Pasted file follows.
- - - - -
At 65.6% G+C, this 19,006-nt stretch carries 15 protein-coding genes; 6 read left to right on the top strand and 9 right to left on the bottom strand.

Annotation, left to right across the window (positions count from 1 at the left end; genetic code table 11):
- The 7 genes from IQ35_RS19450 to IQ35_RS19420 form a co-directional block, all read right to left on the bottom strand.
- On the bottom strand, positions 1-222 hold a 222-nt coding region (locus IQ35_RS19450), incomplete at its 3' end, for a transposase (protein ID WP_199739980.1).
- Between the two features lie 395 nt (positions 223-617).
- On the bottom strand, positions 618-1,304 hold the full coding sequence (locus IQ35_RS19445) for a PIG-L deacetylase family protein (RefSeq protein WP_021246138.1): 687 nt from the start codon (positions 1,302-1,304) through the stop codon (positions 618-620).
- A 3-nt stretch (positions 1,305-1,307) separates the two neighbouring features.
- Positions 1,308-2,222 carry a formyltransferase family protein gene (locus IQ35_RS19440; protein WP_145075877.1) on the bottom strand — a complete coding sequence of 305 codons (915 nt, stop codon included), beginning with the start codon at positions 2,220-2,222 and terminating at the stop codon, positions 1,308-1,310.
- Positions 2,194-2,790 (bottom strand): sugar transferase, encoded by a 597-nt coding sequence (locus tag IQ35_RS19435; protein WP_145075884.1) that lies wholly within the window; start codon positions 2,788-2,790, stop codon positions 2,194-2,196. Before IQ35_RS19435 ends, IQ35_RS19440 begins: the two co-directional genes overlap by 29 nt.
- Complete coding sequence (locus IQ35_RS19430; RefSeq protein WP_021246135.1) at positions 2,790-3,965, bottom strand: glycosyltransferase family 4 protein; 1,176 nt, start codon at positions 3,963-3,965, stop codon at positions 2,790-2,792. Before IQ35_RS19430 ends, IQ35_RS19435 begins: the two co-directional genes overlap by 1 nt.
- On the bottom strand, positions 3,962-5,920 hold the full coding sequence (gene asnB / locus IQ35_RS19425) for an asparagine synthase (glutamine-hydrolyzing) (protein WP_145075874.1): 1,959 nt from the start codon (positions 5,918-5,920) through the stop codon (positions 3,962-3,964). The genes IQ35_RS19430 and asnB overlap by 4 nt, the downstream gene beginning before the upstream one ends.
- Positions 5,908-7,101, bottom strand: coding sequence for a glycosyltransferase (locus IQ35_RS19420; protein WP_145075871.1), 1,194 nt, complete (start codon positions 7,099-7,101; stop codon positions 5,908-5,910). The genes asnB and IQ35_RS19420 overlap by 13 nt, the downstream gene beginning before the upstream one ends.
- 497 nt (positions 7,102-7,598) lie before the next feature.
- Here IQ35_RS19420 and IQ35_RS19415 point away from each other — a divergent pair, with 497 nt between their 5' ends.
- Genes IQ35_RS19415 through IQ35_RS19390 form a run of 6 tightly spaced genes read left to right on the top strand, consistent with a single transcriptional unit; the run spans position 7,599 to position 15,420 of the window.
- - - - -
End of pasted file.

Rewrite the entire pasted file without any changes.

At 65.6% G+C, this 19,006-nt stretch carries 15 protein-coding genes; 6 read left to right on the top strand and 9 right to left on the bottom strand.

Annotation, left to right across the window (positions count from 1 at the left end; genetic code table 11):
- The 7 genes from IQ35_RS19450 to IQ35_RS19420 form a co-directional block, all read right to left on the bottom strand.
- On the bottom strand, positions 1-222 hold a 222-nt coding region (locus IQ35_RS19450), incomplete at its 3' end, for a transposase (protein ID WP_199739980.1).
- Between the two features lie 395 nt (positions 223-617).
- On the bottom strand, positions 618-1,304 hold the full coding sequence (locus IQ35_RS19445) for a PIG-L deacetylase family protein (RefSeq protein WP_021246138.1): 687 nt from the start codon (positions 1,302-1,304) through the stop codon (positions 618-620).
- A 3-nt stretch (positions 1,305-1,307) separates the two neighbouring features.
- Positions 1,308-2,222 carry a formyltransferase family protein gene (locus IQ35_RS19440; protein WP_145075877.1) on the bottom strand — a complete coding sequence of 305 codons (915 nt, stop codon included), beginning with the start codon at positions 2,220-2,222 and terminating at the stop codon, positions 1,308-1,310.
- Positions 2,194-2,790 (bottom strand): sugar transferase, encoded by a 597-nt coding sequence (locus tag IQ35_RS19435; protein WP_145075884.1) that lies wholly within the window; start codon positions 2,788-2,790, stop codon positions 2,194-2,196. Before IQ35_RS19435 ends, IQ35_RS19440 begins: the two co-directional genes overlap by 29 nt.
- Complete coding sequence (locus IQ35_RS19430; RefSeq protein WP_021246135.1) at positions 2,790-3,965, bottom strand: glycosyltransferase family 4 protein; 1,176 nt, start codon at positions 3,963-3,965, stop codon at positions 2,790-2,792. Before IQ35_RS19430 ends, IQ35_RS19435 begins: the two co-directional genes overlap by 1 nt.
- On the bottom strand, positions 3,962-5,920 hold the full coding sequence (gene asnB / locus IQ35_RS19425) for an asparagine synthase (glutamine-hydrolyzing) (protein WP_145075874.1): 1,959 nt from the start codon (positions 5,918-5,920) through the stop codon (positions 3,962-3,964). The genes IQ35_RS19430 and asnB overlap by 4 nt, the downstream gene beginning before the upstream one ends.
- Positions 5,908-7,101, bottom strand: coding sequence for a glycosyltransferase (locus IQ35_RS19420; protein WP_145075871.1), 1,194 nt, complete (start codon positions 7,099-7,101; stop codon positions 5,908-5,910). The genes asnB and IQ35_RS19420 overlap by 13 nt, the downstream gene beginning before the upstream one ends.
- 497 nt (positions 7,102-7,598) lie before the next feature.
- Here IQ35_RS19420 and IQ35_RS19415 point away from each other — a divergent pair, with 497 nt between their 5' ends.
- Genes IQ35_RS19415 through IQ35_RS19390 form a run of 6 tightly spaced genes read left to right on the top strand, consistent with a single transcriptional unit; the run spans position 7,599 to position 15,420 of the window.